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Big Tech headed for a Storm of Changes once the Novel Coronavirus Fades from Center Stage

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Anti-trust Actions and Consumer Frustration Building for Years Coming to a Head in Post-Pandemic World

A groundswell of dissatisfaction bordering on outrage, particularly in Europe, built to a peak by the end of 2019. Lawsuits, investigations, protests and more lay siege on the biggest of the big tech giants. Google, Facebook and Amazon were at the forefront of much of the turmoil.

Judgements, convictions and fines levied against google included a whopping $1.7 billion fine in the European Union for violating antitrust regulations involving unfair advertising practices. The E.U. had already convicted the giant search company twice for similar violations in its business practices. The total fines as of the Match 2019 judgement totaled 9.3 billion imposed by the E.U. alone. While this may be pocket change to a trillion dollar company with a virtual monopoly in search in many parts of the world, it also indicates and impacts a rising awareness of the disturbing anti-competitive behavior of the tech giant.

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Both Facebook and Amazon have been similarly targeted for various anti-trust violations and non-competitive behaviors and were fined accordingly. Although in some ways less targeted for traditional anti-trust violations to date, Amazon, has been increasingly scrutinized and investigated for its methods of market domination. Treasury Secretary Mnuchin was quoted in a televised speech stating that “Amazon destroyed the retail industry”. Amazon’s complex structure and claim to “only” account for 5% of retail sales (and 50% of online retail) make traditional monopolistic behavior claims more difficult to prove. Antitrust experts have called the massive online company a monopsony instead, which can mean having a majority power over suppliers rather than consumers. A similar set of issues and concerns was the focus of famous antitrust battles against the A&P Grocery chain during the Great Depression with a judgement against the giant finally rendered in 1946.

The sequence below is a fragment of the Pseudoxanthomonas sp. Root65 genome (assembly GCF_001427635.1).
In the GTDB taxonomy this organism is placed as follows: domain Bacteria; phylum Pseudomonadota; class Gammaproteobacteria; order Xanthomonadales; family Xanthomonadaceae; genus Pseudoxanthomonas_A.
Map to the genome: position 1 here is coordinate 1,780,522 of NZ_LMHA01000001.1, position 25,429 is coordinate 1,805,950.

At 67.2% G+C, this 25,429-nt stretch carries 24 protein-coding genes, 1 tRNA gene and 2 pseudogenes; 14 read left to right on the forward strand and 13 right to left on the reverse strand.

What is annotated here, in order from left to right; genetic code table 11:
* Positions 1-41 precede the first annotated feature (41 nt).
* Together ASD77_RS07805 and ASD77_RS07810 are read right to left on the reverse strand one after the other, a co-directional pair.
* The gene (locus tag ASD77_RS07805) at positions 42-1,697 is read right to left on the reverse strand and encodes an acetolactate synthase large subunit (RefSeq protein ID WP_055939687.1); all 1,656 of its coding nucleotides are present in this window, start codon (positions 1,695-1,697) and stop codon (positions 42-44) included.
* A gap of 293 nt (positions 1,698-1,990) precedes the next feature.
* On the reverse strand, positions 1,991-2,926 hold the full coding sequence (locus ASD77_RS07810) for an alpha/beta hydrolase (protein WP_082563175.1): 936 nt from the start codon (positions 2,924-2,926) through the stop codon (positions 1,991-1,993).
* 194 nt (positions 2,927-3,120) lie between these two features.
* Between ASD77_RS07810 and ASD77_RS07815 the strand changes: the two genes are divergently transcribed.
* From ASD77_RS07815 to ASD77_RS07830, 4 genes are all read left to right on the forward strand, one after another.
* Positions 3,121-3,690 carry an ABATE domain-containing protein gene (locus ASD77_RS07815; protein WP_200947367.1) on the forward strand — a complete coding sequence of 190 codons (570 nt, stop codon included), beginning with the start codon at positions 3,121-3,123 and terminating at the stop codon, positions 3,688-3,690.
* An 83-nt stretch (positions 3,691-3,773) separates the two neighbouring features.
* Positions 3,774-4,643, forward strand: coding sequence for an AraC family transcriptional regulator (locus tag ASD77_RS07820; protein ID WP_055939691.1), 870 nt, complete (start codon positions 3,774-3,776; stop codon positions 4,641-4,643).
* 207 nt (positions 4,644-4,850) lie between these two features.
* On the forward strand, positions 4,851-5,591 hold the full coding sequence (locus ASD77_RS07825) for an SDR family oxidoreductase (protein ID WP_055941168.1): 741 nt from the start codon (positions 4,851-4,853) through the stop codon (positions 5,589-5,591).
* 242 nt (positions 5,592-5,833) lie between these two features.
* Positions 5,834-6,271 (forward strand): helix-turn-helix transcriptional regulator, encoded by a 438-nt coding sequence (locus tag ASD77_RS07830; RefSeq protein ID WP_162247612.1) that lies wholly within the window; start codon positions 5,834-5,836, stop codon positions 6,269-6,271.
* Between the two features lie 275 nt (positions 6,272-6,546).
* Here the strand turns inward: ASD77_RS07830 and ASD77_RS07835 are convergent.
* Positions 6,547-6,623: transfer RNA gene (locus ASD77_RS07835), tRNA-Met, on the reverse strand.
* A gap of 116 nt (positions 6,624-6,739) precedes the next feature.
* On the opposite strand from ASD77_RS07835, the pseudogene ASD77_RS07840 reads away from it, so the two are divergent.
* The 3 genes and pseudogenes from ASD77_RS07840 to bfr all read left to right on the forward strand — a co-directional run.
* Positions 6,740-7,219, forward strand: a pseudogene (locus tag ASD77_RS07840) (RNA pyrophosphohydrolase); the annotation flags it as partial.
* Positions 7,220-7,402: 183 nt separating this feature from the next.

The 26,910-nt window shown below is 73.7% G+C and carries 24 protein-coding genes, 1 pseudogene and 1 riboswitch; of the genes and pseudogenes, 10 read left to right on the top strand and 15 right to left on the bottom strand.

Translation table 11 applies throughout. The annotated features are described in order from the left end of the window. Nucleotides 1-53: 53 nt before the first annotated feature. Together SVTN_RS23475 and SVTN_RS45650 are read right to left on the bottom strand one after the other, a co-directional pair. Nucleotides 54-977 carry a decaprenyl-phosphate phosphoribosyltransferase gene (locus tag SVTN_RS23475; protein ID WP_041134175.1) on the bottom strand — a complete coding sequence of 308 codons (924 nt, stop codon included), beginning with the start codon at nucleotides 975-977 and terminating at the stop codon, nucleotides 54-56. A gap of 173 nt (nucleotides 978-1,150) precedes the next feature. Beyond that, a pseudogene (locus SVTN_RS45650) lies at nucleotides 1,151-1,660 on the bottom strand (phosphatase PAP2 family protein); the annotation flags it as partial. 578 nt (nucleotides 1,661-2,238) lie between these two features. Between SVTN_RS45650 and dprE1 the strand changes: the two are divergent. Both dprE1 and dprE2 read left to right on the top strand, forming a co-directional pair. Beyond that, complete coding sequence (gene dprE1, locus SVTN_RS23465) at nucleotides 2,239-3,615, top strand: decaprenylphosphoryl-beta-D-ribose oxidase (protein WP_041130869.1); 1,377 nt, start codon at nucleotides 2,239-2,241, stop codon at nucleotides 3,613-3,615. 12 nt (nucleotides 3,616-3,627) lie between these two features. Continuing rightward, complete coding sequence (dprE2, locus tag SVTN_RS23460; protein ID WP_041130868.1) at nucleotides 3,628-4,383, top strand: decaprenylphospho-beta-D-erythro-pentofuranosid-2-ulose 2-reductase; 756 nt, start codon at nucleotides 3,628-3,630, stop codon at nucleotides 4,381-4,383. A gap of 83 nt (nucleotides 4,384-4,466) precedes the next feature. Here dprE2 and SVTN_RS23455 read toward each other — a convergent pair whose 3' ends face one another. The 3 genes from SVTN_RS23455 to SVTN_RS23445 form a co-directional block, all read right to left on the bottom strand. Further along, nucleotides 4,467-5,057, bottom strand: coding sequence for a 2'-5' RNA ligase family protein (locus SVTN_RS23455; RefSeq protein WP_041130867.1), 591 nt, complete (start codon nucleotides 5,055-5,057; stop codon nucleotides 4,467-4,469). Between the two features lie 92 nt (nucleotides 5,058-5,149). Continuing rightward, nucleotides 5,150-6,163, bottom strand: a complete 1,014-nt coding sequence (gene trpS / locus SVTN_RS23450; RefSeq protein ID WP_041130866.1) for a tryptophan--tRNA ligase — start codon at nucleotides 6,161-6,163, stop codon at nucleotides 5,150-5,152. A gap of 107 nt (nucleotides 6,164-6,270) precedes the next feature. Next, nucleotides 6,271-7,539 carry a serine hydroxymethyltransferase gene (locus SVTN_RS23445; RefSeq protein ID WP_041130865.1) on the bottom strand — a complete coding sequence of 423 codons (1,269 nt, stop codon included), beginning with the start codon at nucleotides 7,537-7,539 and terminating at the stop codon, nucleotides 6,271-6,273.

Also recently, the Wall Street Journal published a disturbing story detailing how sellers on Amazon were able to sell products sourced from dumpsters, clean them up and pass off as new. This was a tip-of-the-iceberg moment opening up inquiries into the state of the “3rd party marketplace” which represents more than 50% of Amazon’s revenue.

Coronavirus COVID-19 Global Cases by the Center for Systems Science and Engineering (CSSE) at Johns Hopkins University

After the Pandemic Troubles Likely to Remain for Tech Behemoths

Now, as of the date of this writing the confirmed coronavirus cases in the U.S. total over five hundred thousand cases with over one hundred thousand deaths worldwide. The U.S. death toll, at over 2.3k , has surpassed every other country, including China (although the numbers coming out of China may not be reliable). The number of cases and the death toll has not yet peaked, according to experts, and Lock-downs across the country are likely to continue for weeks, even months longer.

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Although this situation effectively postpones government investigations and county actions against the giants, public anger and frustration, particularly with Amazon appears to be on the rise. Low paid warehouse workers for Amazon have staged walk outs and protests, delivery times have lengthened dramatically, the newly launched Amazon branded delivery system was cancelled and overall chaos appears on the rise.

None of these or any other side-effects of the pandemic and the lock-downs, such an an increase in streaming and online use in general is likely to be a positive public relations win for any of these massive companies. The trend of the last several years is likely to not only continue but intensify as the world slowly emerges from a state of quarantine shock and gradually tries to find a path to a new business as usual.

Meanwhile, enough time has elapsed that not only articles but books about the Big-Tech backlash and the problems that have been clearly identified in the business models of these companies have been published. Many are zeroing in on the negative impact of these enormous companies on society, the job market and small businesses in particular as they snowball into larger and more dominating versions of themselves .

We have featured a few on this page but they are being published literally as I write this article, and we will continue to catalog and update the subject on our sister site Cherrybooks.


Read more: World Reading Marathon Underway- Streaming and Binge-watching still huge but Books are Next

Find books on Big TechSustainable Energy, Esoteric Spirituality and many other topics at our sister site: Cherrybooks on Bookshop.org

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